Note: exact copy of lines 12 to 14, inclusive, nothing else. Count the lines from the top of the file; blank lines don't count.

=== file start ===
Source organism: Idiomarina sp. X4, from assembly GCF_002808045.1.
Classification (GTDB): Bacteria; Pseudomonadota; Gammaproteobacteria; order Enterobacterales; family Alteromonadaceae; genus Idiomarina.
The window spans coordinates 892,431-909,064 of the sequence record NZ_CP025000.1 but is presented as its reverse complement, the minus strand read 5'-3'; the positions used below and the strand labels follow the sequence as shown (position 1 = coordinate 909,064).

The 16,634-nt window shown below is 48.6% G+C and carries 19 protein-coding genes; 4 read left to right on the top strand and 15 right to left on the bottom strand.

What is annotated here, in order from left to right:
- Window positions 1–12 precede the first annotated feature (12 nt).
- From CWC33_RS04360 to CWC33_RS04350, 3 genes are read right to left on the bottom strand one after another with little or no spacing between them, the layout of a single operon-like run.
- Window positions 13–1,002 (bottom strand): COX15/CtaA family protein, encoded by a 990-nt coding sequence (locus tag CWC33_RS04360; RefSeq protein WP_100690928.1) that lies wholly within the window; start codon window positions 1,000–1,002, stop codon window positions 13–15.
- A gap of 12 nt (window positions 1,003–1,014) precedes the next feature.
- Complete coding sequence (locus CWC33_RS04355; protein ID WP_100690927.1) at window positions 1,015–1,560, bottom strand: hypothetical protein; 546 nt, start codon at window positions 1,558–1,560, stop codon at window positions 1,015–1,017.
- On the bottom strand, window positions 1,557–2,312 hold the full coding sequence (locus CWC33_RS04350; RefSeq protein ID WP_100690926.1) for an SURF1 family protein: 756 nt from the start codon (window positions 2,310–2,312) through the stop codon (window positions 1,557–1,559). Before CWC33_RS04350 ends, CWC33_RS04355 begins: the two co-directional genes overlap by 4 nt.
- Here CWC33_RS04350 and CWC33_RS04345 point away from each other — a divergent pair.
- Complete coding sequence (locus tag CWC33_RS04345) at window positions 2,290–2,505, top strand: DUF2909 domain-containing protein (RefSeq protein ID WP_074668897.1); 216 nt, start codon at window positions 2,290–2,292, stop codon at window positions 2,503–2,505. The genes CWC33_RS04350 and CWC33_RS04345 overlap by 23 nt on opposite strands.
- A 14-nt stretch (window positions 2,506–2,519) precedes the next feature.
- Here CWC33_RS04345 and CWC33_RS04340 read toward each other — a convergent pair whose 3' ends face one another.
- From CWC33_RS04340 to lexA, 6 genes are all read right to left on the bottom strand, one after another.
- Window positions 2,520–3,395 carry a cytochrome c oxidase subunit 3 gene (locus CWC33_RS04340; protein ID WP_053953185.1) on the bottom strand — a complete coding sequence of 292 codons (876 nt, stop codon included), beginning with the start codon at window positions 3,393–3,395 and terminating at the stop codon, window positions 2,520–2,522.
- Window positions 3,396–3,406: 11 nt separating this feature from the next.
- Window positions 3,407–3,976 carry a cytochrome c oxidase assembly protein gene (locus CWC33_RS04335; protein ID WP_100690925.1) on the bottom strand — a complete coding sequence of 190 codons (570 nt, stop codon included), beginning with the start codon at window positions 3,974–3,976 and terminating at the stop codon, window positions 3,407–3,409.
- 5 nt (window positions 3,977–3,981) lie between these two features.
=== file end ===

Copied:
- Here CWC33_RS04350 and CWC33_RS04345 point away from each other — a divergent pair.
- Complete coding sequence (locus tag CWC33_RS04345) at window positions 2,290–2,505, top strand: DUF2909 domain-containing protein (RefSeq protein ID WP_074668897.1); 216 nt, start codon at window positions 2,290–2,292, stop codon at window positions 2,503–2,505. The genes CWC33_RS04350 and CWC33_RS04345 overlap by 23 nt on opposite strands.
- A 14-nt stretch (window positions 2,506–2,519) precedes the next feature.